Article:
Sex

The only reason you’re going to fight over sex, is when your sex drives go out of sync. When one person wants it more than another, it’s bound to cause some friction. You can easily get around fighting about it, though. All you have to do is talk. Talk about what it is that’s making you tired or stopping you from being in the mood. These conversations aren’t always easy, but you married this person; if you can’t talk to them about what’s bothering you enough to stop your sex life, you have a much bigger problem.

Work

If one person in a marriage is working around the clock, it’s going to cause friction. The biggest solution to fighting about work is having a date night once a week to reconnect. It doesn’t have to be a fixed day; don’t even try to fix the day or you’ll fail before you get started. You don’t have to go out, but to switch off electronics and eat together is enough. You need to have time just between the two of you to be together and enjoy each other’s company, so put work second at least once a week and reconnect.

Children

Having kids changes a relationship fundamentally. You learn everything that you need to know about a person when they become a parent; some people step up and the marriage strengthens because you are a partnership. Other couples don’t cope with the change, because a new baby has shown that your partner isn’t the active and communicative person that you thought they were. This can be a difficult realisation, but no one should stay in a relationship that isn’t fulfilling them. You both need to be on the same page when it comes to children; a unified front is harder to break!

Housework

The age-old fight that never goes away. If both of you are working outside the home, then it stands to reason that both of you share the chores. If one of you is at home and one works outside the home, then it stands to reason that you must STILL share the chores. This is a non-fight; you both live in the house, and you both need to clean up after yourselves. Once you agree on that, you’ll find that you fight far less.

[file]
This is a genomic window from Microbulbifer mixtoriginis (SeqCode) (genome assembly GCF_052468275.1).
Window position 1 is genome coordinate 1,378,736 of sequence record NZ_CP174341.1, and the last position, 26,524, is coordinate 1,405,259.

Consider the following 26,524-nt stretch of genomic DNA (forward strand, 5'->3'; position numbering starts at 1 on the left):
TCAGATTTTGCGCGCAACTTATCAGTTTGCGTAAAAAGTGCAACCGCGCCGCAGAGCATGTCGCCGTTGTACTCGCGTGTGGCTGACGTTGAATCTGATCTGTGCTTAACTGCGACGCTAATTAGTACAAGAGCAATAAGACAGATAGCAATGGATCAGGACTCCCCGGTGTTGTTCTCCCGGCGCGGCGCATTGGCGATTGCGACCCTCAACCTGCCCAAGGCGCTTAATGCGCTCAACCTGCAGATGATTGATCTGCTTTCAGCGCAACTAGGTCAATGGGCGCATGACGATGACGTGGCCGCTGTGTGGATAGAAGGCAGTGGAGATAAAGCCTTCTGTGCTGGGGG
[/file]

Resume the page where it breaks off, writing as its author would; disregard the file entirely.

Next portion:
Marriage goes through ups and downs. How you handle those ups and downs is going to define how well you work together. Take the time to have these big conversations before you walk down the aisle and continue to have the hard conversations long after. You’ll last longer.

Have a Great Week!

Love and Blessings

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About Kimberly Miller 3519 Articles
Kim is the CEO of Life in a House, proud mother to two great sons, and 2 beautiful granddaughters. She loves spur-of-the-moment road trips and weekend getaways to Norfolk and Virginia Beach. She has been blogging for over 17 years and focuses on family, home, and lifestyle topics. She loves hosting giveaways and putting together great gift guides for likeminded grands looking to spoil their grandkids. Her dream is to retire to a little cottage on the beach and spend her days collecting shells with her granddaughters.